Ryan Lund - Lucia’s Restaurant
Lucia Watson is held in high esteem for her commitment to local and sustainable sourcing and classical cooking techniques that yield expertly prepared dishes brimming with Midwestern wholesomeness. Which is why she is one of the Twin Cities’ preeminent chefs.
And for those cooking at the restaurant that bears her name, there’s more than a little pressure to execute at a high level.
“It’s very humbling, it’s very scary, if I can say that,” says Executive Chef Ryan Lund. “I’m always working to live up to Lucia’s name and her standards.”
He’s had plenty of practice. Since beginning his tenure at the Uptown restaurant as a part-time line cook eight years ago, Lund has adopted the Watson way as his own. That means getting the best of the best ingredients from Minnesota growers and producers and not screwing them up. A promotion to chef de cuisine four years ago meant working more closely with Watson, who Lund says helped rein him in.
“Back in my younger chef days I’d come up with some things that were kind of ridiculous, trying to cram six components into a dish that should only have three,” Lund says, laughing. “Lucia, she’s been an amazing mentor.”
Now in his executive chef role, Lund leads the restaurant, its adjacent wine bar and Lucia’s To Go, the small market next door selling grab-n-go items and baked goods. He’s grown into the role and now says he turns toward classic pairings for inspiration. “Stuff that grows together goes together,” he quips, the saying a perfect fit at a restaurant synonymous with seasonality.
In the wake of dozens (nearly 100 by one count) of restaurant openings across the Twin Cities this year — and the dining public’s tendency to converge on the latest thing — the pressure to jump on new trends to attract customers could be tempting, especially for a restaurant in its 29th year. Not so at Lucia’s, says Lund, where the restaurant’s core approach helps it not just endure but thrive.
“It’d be hard for us not to stay relevant because we reinvent ourselves every week,” he says of menus that change weekly and a constantly rotating well of ingredients that keeps customers interested.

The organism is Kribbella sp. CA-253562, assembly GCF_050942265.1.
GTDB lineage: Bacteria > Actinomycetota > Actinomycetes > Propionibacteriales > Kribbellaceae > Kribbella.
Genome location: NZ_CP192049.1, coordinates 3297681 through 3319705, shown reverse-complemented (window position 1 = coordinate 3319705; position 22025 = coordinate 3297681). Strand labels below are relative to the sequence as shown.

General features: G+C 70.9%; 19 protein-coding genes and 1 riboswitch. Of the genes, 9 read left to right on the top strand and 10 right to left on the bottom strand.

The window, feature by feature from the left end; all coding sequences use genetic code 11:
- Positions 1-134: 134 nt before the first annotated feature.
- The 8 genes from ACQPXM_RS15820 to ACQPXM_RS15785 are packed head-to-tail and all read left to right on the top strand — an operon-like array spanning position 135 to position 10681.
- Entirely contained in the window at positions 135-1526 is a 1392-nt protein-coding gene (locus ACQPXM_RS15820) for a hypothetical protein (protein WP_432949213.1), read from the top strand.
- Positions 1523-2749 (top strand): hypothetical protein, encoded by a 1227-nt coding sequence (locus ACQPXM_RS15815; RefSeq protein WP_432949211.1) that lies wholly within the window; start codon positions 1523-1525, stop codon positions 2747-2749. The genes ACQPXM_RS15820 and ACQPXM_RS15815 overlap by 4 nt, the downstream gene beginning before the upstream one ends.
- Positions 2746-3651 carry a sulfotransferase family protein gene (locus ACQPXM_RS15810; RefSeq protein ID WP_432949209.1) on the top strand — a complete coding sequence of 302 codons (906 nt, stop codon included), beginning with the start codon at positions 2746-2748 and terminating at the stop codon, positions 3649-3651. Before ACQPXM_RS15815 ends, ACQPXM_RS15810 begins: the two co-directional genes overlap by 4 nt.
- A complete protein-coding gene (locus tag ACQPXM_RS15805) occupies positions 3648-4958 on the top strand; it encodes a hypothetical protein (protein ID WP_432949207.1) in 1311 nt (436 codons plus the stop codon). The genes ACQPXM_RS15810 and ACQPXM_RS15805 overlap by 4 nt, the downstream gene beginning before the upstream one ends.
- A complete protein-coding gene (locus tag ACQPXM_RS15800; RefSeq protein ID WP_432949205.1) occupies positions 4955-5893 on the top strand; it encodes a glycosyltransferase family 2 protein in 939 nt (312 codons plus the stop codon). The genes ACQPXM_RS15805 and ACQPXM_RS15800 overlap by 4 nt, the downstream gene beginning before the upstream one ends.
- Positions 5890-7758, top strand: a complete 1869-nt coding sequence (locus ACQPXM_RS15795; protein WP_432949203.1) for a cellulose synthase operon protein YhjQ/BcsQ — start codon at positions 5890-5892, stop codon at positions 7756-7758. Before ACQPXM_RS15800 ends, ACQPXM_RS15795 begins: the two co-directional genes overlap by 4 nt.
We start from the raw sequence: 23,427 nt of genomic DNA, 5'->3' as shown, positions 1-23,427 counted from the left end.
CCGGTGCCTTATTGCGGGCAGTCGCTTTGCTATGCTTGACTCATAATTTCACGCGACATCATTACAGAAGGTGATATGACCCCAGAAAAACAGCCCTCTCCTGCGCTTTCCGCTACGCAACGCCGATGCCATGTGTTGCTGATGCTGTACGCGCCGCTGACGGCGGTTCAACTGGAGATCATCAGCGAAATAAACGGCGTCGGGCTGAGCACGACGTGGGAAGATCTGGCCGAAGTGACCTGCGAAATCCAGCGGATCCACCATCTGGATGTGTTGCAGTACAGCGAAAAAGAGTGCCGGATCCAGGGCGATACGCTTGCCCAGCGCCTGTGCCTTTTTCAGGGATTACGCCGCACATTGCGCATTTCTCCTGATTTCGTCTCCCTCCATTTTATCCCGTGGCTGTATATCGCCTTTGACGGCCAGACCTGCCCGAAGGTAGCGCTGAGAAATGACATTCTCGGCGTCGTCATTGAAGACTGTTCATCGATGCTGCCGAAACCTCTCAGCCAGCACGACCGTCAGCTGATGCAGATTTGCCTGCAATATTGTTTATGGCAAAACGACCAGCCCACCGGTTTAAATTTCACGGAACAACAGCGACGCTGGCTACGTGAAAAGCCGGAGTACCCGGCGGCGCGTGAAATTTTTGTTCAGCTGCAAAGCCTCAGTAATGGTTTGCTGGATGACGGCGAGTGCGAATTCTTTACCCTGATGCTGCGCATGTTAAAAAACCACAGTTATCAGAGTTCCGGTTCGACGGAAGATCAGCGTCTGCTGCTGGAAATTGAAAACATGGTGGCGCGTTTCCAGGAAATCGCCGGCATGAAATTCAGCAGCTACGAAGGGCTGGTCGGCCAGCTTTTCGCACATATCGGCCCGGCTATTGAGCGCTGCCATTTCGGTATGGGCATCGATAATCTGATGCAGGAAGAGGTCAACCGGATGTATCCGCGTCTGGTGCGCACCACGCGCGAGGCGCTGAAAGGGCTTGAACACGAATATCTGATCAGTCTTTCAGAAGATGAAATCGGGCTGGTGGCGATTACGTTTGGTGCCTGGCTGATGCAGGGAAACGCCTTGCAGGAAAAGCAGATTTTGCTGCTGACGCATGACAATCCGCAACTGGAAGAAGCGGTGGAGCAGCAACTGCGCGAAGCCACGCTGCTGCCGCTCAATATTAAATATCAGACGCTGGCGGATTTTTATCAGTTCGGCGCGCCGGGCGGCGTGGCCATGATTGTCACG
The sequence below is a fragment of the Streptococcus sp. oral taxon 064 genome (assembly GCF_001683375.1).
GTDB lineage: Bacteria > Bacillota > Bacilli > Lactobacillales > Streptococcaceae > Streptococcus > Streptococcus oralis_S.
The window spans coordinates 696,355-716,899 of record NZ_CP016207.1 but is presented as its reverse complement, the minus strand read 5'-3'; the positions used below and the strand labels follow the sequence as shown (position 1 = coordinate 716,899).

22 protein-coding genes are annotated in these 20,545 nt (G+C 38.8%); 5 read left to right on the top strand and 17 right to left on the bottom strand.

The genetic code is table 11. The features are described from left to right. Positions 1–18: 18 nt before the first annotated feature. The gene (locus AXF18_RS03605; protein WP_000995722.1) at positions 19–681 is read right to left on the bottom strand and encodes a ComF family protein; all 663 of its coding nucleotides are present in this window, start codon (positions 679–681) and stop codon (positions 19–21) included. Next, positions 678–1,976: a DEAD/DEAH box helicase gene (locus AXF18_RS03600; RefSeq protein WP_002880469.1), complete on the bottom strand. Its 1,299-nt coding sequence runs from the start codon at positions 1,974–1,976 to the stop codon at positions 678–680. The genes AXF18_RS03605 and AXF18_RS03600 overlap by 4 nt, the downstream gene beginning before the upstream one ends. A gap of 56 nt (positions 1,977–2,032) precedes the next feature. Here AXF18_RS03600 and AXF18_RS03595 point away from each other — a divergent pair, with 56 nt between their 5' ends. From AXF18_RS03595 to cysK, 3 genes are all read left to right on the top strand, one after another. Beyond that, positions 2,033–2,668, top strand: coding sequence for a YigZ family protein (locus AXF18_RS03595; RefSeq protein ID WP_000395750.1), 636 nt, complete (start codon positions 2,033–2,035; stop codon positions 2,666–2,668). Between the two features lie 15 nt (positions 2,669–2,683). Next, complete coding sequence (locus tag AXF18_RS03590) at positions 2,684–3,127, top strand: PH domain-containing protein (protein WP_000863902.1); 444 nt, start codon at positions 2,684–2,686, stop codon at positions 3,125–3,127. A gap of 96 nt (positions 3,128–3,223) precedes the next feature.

And to keep himself interested and avoid falling back on the same recipes from one year to the next, Lund creates his own challenges to come up with variations of different dishes, such as one of his favorite pairings: pork with apples. On this visit it’s pork loin and pork belly with grilled sweet potatoes and pan-roasted Brussels sprouts in Calvados jus, a French apple brandy.
Like many chefs, Lund worked his way up from dishwashing, a job he took to make extra cash between music gigs. “When I graduated high school, I didn’t have a career path, so to speak,” he says, and so sought to make it as a drummer. Moving from Duluth to Minneapolis, Lund picked up catering work through D’Amico before a fortuitous walk by Lucia’s — “back when they used to put ‘help wanted’ signs in the window" — brought him into the kitchen for good.
“In my opinion, there’s no wrong way to get into the kitchen,” says Lund, who opted not to enroll in culinary school. “We treat this restaurant and kitchen as a training tool … we have the opportunity to learn and Lucia always asks employees what their goals are.”
For Lund that meant a shift to a different kind of stage — “It turned out I was a better cook than a drummer” — and perhaps one day seeing his own name on a restaurant door.
Pork Two Ways with Sweet Potatoes, Brussels Sprouts, Pickled Apples
4 ounces pork loin
3 ounces pork belly (cured overnight with salt and brown sugar, then roasted for 2 hours at 250 degrees, and pressed overnight)
1 sweet potato sliced, grilled and roasted until tender.
5 Brussels sprouts (loose leaves separated)
5 batons of pickled apples (2-1-1 rice vinegar, sugar, water)
1 cup calvados
1 cup apple cider
10 cups pork stock
Reduce until it coats the back of a spoon.
Pan-roast the pork loin to medium rare and rest. Sear the pork belly and just heat through. Pan-roast the Brussels sprouts, adding the reserved leaves right before plating. Slice the loin and plate everything together.